Matched MeSH terms: Disease Reservoirs/veterinary
  5. Solomon T, Ooi MH, Beasley DW, Mallewa M
    BMJ, 2003 Apr 19;326(7394):865-9.
    PMID: 12702624
    Matched MeSH terms: Disease Reservoirs
  6. Kolomytsev AA, Kurinnov VV, Mikolaĭchuk SV, Zakutskiĭ NI
    Vopr. Virusol., 2008 Mar-Apr;53(2):10-3.
    PMID: 18450103
    Nipah encephalitis is a particular dangerous disease that affects animals and man. Fatal cases of the disease have been identified in the persons looking after pigs in the villages of Malaysia. The causative agent is presumably referred to as morbilliviruses of the Paramixoviridae family. Two hundred persons died among the ill patients with the signs of encephalitis. The principal hosts of the virus were fox-bats (Megaschiroptera) inhabiting in the surrounding forests. The present paper descries the epidemiological features of the disease, its clinical manifestations, abnormal anatomic changes, diagnosis, and implemented controlling measures.
    Matched MeSH terms: Disease Reservoirs/veterinary*; Disease Reservoirs/virology
  7. Field HE, Mackenzie JS, Daszak P
    PMID: 17848064
    Two related, novel, zoonotic paramyxoviruses have been described recently. Hendra virus was first reported in horses and thence humans in Australia in 1994; Nipah virus was first reported in pigs and thence humans in Malaysia in 1998. Human cases of Nipah virus infection, apparently unassociated with infection in livestock, have been reported in Bangladesh since 2001. Species of fruit bats (genus Pteropus) have been identified as natural hosts of both agents. Anthropogenic changes (habitat loss, hunting) that have impacted the population dynamics of Pteropus species across much of their range are hypothesised to have facilitated emergence. Current strategies for the management of henipaviruses are directed at minimising contact with the natural hosts, monitoring identified intermediate hosts, improving biosecurity on farms, and better disease recognition and diagnosis. Investigation of the emergence and ecology of henipaviruses warrants a broad, cross-disciplinary ecosystem health approach that recognises the critical linkages between human activity, ecological change, and livestock and human health.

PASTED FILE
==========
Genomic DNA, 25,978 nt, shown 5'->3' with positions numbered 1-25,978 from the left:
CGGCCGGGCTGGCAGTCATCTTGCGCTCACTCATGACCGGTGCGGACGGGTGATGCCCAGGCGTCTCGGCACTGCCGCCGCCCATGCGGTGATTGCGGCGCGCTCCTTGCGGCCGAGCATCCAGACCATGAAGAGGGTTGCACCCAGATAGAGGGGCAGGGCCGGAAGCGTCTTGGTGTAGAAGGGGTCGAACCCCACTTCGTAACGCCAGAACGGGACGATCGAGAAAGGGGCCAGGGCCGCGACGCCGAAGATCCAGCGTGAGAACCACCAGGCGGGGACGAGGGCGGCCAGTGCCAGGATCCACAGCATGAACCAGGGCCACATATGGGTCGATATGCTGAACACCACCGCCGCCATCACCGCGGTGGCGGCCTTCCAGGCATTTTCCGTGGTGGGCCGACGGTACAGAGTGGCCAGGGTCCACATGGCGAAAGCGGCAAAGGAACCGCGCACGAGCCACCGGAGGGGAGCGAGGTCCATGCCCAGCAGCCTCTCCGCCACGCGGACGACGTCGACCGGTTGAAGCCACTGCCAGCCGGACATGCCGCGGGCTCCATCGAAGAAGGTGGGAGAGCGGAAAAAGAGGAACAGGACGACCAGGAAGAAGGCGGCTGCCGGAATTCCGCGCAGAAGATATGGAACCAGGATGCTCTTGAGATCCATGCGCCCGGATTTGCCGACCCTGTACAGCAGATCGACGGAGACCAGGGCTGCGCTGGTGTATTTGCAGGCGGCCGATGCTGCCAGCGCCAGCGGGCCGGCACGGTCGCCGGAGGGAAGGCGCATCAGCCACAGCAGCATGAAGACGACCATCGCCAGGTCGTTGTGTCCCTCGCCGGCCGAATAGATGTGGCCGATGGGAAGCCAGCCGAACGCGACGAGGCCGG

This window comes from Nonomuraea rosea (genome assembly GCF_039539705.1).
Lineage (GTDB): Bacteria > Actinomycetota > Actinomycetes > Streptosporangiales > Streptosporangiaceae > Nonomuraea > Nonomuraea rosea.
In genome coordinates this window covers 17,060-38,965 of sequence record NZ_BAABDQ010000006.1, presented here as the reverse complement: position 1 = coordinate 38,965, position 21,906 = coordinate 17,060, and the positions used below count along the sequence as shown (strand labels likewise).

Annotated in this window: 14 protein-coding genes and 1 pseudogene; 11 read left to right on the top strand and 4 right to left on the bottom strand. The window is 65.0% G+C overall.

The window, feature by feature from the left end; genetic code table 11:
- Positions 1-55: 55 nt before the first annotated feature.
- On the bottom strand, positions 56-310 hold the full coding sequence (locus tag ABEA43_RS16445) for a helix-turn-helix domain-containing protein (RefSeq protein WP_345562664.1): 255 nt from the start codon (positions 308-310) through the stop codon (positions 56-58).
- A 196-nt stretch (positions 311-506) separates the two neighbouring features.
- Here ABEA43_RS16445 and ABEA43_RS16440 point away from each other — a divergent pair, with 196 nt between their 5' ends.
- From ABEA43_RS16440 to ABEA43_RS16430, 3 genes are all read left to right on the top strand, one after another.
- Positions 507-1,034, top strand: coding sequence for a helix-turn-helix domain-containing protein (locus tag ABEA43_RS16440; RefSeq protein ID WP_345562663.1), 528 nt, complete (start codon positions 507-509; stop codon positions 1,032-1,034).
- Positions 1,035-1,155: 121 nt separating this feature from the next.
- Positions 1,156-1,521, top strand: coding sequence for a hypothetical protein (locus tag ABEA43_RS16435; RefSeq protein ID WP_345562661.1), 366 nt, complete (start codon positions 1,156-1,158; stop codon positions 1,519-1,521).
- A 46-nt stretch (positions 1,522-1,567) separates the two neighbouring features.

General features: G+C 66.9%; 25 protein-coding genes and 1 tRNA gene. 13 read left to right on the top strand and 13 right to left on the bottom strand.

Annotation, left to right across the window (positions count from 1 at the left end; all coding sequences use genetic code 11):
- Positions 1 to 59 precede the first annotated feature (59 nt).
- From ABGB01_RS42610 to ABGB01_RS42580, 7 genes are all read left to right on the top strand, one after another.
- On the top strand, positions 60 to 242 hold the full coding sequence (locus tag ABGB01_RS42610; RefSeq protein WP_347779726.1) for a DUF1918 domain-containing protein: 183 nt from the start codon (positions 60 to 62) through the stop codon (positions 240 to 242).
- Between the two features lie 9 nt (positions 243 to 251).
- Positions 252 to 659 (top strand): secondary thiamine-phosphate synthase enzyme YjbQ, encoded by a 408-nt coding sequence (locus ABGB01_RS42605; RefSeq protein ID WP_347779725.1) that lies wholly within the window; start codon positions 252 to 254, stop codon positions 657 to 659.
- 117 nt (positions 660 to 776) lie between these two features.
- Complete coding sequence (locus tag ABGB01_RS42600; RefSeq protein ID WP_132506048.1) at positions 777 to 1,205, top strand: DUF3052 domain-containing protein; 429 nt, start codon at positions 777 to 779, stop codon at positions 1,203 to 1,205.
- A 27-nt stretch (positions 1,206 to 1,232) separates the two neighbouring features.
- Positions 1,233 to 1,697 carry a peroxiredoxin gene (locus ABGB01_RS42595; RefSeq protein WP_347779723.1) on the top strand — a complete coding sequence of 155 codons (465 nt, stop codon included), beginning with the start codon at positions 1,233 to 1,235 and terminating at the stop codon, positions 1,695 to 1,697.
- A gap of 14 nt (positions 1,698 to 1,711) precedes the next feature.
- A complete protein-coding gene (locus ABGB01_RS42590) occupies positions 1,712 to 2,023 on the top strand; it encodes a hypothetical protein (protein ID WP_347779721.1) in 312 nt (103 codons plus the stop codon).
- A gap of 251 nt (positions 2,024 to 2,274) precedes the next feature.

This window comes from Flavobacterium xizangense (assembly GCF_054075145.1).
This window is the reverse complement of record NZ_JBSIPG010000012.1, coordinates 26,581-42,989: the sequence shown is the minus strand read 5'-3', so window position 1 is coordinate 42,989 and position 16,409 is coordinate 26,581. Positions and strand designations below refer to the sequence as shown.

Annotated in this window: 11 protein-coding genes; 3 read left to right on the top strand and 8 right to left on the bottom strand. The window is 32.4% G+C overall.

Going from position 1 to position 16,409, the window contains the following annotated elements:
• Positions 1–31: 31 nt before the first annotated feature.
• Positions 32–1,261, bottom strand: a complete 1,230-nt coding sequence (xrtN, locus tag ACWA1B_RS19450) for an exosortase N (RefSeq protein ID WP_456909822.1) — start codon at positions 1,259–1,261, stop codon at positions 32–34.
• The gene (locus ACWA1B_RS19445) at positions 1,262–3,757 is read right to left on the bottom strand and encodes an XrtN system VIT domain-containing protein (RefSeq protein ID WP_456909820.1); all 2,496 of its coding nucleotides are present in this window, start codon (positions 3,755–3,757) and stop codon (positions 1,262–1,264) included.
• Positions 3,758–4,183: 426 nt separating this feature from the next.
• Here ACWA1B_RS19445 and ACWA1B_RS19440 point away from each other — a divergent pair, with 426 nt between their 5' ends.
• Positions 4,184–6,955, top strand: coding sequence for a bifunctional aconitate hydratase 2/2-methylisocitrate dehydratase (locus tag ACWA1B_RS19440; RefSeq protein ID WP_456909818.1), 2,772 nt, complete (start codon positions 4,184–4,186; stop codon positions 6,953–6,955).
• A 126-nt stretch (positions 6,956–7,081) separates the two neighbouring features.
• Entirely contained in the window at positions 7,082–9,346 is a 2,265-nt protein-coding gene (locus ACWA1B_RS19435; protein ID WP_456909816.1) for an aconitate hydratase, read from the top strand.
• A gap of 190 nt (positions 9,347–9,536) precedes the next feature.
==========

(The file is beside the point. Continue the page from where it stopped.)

Matched MeSH terms: Disease Reservoirs/veterinary*; Disease Reservoirs/virology
  8. Fu ZF
    Dev Biol (Basel), 2008;131:55-61.
    PMID: 18634466